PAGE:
Regular testing of pure gases helps to ensure the safety of consumers and of end products. Whether the pure gas is used directly for medical patients, or in the manufacturing of food, beverages, or pharmaceutical products, quality is of the highest importance. Inadequate levels of purity or unsafe contamination can be detrimental to the products or consumers. Trace Analytics helps make point of use pure gas testing easy for users in all industries. For more information on pure gas testing, please contact our team of experts.
About Trace Analytics
Trace Analytics, LLC, is an ISO 17025-accredited laboratory specializing in the analysis of compressed air. Testing at Trace includes the analysis of particles, water, oil, and microbial contamination according to ISO 8573 standards through the use of gravimetry, GCMS, microscopy, and Laser Particle Counter (LPC) techniques. To learn more, visit www.AirCheckLab.com.
About the Author
Jenny Palkowitsh is the Business Development Director at Trace Analytics. With a background in marketing and sales, Jenny works diligently with her teams to provide the educational materials and exceptional service that Trace Analytics is known for. Contact Jenny at tel: 512-263-0000 Ext. 5, email: email@example.com.
Inmatec. (2021). Oxygen for the food industry. Inmatec. https://www.inmatec.de/en/oxygen-food-industry.html#:~:text=In%20the%20food%20industry%2C%20oxygen,the%20growth%20of%20anaerobic%20microorganisms.
Kandl, F. (2005, September 23). Ten Steps to Maintaining Gas Stream Purity. American Laboratory. https://www.americanlaboratory.com/914-Application-Notes/19168-Ten-Steps-to-Maintaining-Gas-Stream-Purity/.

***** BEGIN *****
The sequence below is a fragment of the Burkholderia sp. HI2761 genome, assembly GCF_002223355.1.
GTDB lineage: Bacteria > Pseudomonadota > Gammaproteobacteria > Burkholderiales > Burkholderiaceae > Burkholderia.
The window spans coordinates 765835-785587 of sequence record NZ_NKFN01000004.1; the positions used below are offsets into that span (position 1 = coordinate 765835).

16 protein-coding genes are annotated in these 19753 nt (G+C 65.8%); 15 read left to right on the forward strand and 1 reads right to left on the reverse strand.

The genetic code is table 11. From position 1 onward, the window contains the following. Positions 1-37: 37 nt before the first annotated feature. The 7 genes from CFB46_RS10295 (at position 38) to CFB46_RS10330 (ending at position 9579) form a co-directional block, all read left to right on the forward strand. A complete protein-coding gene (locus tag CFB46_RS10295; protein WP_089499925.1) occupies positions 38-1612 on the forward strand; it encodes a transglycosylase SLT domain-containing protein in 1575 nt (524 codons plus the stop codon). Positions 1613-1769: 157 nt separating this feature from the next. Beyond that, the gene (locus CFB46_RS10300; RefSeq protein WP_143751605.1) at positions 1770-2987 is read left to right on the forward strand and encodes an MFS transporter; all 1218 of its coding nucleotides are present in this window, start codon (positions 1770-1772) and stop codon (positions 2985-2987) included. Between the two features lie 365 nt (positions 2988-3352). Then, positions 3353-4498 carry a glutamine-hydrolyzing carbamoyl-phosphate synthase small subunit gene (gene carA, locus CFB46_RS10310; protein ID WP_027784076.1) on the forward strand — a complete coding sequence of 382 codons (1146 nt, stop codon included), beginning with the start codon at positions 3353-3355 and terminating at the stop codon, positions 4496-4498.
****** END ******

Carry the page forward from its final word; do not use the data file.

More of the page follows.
Kandl, F., & Bartram, R. (2015). Maintaining Gas Stream Purity. CleanPeaks. https://www.airgas.com/resources/newsletters/cleanpeaks/2015/spring/gas-stream-purity.
Marco, J. D. (2020, July 30). 5 Common Medical Gases Used in Hospitals. CHT Healthcare. https://www.chthealthcare.com/blog/5-common-med-gas#:~:text=4.-,Nitrogen%20(Medical%20Liquid%20Nitrogen),mixture%20for%20lung%20function%20tests.
NiGen. (2021, January 31). Nitrogen Gas Purity Grades for Different Industry Uses. NiGen. https://nigen.com/nitrogen-gas-purity-grade-specification-industrial-medical-food/.
Rocky Mountain Air Solutions. (2018, January 11). How Atmospheric Gases Are Used in the Food and Beverage Industries. RMA. https://www.rockymountainair.com/blog/atmospheric-gases-food-beverage-industries/.
To read articles on Compressed Air and Nitrogen Purity System Assessments, visit https://www.airbestpractices.com/system-assessments/air-treatment-n2.
For expert presentations, visit our Webinar Archive Section dedicated to Air Purification & Piping at https://www.airbestpractices.com/magazine/webinars.